Friday, May 31, 2013

One Bite out of Three before Columbus

Bumble bee on pumpkin flower © Beatriz Moisset. 2013
Only recently we have opened our eyes to the importance of pollinators in food production. The interest keeps growing almost daily. We often hear it expressed as "we owe one bite out of three to pollinators."

As I mentioned in the previous post, many assume that the honey bee is responsible for all that pollination. Not so! We must remember that the domesticated bee was brought to this continent in the 1600s by European colonists. It was introduced to California even later, in the 1850s. Who did all the pollination before? Was it as necessary then as it is now?

I suspected that the "one bite out of three" was just as valid before the introduction of the honey bee as it is now. I decided to learn about the pollinators that did all the work in pre-Columbian days. First, I searched for information on Native Americans' food plants and then studied how these plants were pollinated. You can immerse yourself on Daniel Moerman's list of 1,500 plants (Native American Ethnobotany Database) or read a shorter list of plants used by peoples of the North East. I will limit myself to painting a picture with an extremely broad brush starting with the most important food sources.

Beans were one of the Three Sisters that Native Americans cultivated © Beatriz Moisset. 2013

In large part of North America the native peoples cultivated the so called Three Sisters: corn, squash and beans. Corn is wind pollinated. But the other two need the help of bees. The squash bee and a variety of solitary bees and bumble bees pollinate the so called vine crops: pumpkins, squash and other gourds. Beans, all varieties of them, also need the help of native bees and bumble bees to produce a crop.
Bumble bee on sunflower © Beatriz Moisset. 2013
Sunflower, another staple of Native Americans, is also bee pollinated and so are blueberries and cranberries and nearly all other berries. Chestnuts, abundant in pre-Columbian times, were a significant part of the diet all along Eastern North America. Unfortunately, the American chestnut has gone almost extinct in the last century, so we don't know much about its pollinators. But the European and the Chinese chestnuts are pollinated by bees. We can be quite confident that it was the same with American chestnuts.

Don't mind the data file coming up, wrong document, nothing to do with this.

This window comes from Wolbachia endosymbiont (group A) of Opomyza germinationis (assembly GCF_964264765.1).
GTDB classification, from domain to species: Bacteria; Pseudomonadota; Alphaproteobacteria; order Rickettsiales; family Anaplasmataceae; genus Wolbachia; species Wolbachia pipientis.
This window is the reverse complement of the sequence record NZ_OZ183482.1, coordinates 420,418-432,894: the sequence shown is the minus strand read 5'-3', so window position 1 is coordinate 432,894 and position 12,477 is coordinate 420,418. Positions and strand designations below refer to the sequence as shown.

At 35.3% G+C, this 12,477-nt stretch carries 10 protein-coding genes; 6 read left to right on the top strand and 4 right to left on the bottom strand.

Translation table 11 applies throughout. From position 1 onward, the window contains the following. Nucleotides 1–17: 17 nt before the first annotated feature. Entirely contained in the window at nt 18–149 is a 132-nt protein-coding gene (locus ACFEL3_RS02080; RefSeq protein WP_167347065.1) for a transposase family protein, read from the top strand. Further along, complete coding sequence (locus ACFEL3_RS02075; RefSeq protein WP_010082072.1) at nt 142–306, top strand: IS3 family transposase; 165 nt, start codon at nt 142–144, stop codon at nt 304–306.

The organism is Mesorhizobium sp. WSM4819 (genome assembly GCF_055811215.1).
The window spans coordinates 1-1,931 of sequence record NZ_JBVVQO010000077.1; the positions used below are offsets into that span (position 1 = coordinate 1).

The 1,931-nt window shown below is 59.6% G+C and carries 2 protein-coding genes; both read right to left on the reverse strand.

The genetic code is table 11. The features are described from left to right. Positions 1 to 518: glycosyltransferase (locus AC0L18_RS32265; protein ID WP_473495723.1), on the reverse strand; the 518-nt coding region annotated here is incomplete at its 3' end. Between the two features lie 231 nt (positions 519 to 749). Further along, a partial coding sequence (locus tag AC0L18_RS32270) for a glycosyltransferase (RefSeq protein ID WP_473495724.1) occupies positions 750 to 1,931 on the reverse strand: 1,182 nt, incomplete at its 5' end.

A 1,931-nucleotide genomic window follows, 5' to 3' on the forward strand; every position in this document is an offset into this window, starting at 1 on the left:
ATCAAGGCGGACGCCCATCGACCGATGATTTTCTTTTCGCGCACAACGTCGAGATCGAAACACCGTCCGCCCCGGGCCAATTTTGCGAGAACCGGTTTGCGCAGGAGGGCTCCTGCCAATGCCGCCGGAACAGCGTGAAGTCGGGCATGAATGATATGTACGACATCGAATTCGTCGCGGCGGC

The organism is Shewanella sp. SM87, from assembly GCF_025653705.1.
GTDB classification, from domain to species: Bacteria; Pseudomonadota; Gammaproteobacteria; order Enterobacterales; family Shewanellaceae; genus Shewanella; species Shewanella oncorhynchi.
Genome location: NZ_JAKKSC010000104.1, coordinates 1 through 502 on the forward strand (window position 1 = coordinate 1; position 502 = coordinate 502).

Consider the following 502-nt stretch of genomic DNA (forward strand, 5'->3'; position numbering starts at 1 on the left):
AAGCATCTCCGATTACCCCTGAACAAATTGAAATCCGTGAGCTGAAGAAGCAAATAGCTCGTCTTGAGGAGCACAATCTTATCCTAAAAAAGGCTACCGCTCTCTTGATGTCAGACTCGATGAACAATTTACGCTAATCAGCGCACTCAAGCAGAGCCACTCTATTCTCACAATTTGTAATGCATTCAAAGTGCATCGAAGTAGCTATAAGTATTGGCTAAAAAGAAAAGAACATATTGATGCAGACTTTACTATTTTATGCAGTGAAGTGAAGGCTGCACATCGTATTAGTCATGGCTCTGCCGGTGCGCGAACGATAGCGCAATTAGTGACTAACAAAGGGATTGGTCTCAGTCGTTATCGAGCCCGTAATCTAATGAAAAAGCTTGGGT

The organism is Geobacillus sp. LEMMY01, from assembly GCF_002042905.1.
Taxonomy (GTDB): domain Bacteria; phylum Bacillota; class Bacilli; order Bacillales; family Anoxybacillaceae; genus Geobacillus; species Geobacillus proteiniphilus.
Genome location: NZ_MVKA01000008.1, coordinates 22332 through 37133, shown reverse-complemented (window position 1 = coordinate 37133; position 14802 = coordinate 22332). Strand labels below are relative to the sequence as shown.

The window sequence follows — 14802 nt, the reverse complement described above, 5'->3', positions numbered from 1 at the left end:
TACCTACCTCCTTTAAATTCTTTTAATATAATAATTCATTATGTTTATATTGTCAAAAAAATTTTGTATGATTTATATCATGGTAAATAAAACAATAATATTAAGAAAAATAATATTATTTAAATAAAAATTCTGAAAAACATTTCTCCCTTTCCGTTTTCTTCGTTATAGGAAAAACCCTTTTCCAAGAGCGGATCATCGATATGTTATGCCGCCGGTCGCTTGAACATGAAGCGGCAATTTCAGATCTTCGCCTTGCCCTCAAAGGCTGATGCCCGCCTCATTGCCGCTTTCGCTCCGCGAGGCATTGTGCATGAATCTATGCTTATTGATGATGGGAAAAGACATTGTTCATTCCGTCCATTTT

Studying the pollinators of camas lilies in Oregon © Beatriz Moisset. 2013
In the West, the tubers of camas lilies were of great importance to local tribes. Their delicate blue flowers attract a number of insects, many of which serve as pollinators.
Common milkweed was eaten by Native Americans after removing the toxins
© Beatriz Moisset. 2013
Among all the other plants listed on the references given above, I have picked just a few examples of those that require insect pollination: mints, milkweeds, passion flowers, spring beauties and prickly pears.

In South America, all the members of the tomato and potato family are insect pollinated. Figs, cashew nuts, cacao and a number of tropical fruits also require the services of pollinators, not just insects but even hummingbirds and bats.

Of course, Native Americans ate animals in addition to plants. Some of this food also depended indirectly on pollinators. I will limit myself to one example, that iconic bird that represents one of the early interactions between European colonists and natives: the turkey. It feeds, in part, on insect-pollinated berries, crabapples, seeds, roots and nuts.
Wild turkeys © Beatriz Moisset. 2013
Pre-Columbian diets depended on pollinators just as much as present day diets. Native pollinators continued to do a good job when farms and orchards were small. However, in recent times, the Old World domestic bee has become the most important pollinator of American crops because of the development of modern agricultural methods. The role of the native pollinators could be restored by creating the right conditions for them, such as providing nesting sites and reducing pesticides, near crop fields. The Pollination Conservation Resource Center of the Xerces Society and the PollinatorPartnership among other organizations are committed to these goals. You can find valuable resources in their respective websites.

Friday, May 24, 2013

One Bite out of Three

Megachilid or mason bee, often used to pollinate fruit trees.
© Beatriz Moisset

We frequently hear that "one bite out of three comes to you courtesy of pollinators." Other times we hear it expressed as "one bite out of three comes to you courtesy of bees," implying that the bees in question are honey bees. Where did these statements originate? How well documented are they? It all sounds plausible but I hesitate to cite numbers without certainty when I give presentations about pollinators.

Fortunately a group at the University of California at Berkeley decided to get to the bottom of it. I am happy to tell you that they found the first statement to be fundamentally accurate.

Claire Kremen, one of the coauthors of the study and member of the Committee on Status of Pollinators, summarizes the results of their 2006 study as follows: "Out of the 115 crops studied, 87 depend to some degree upon animal pollination, accounting for one-third of crop production globally."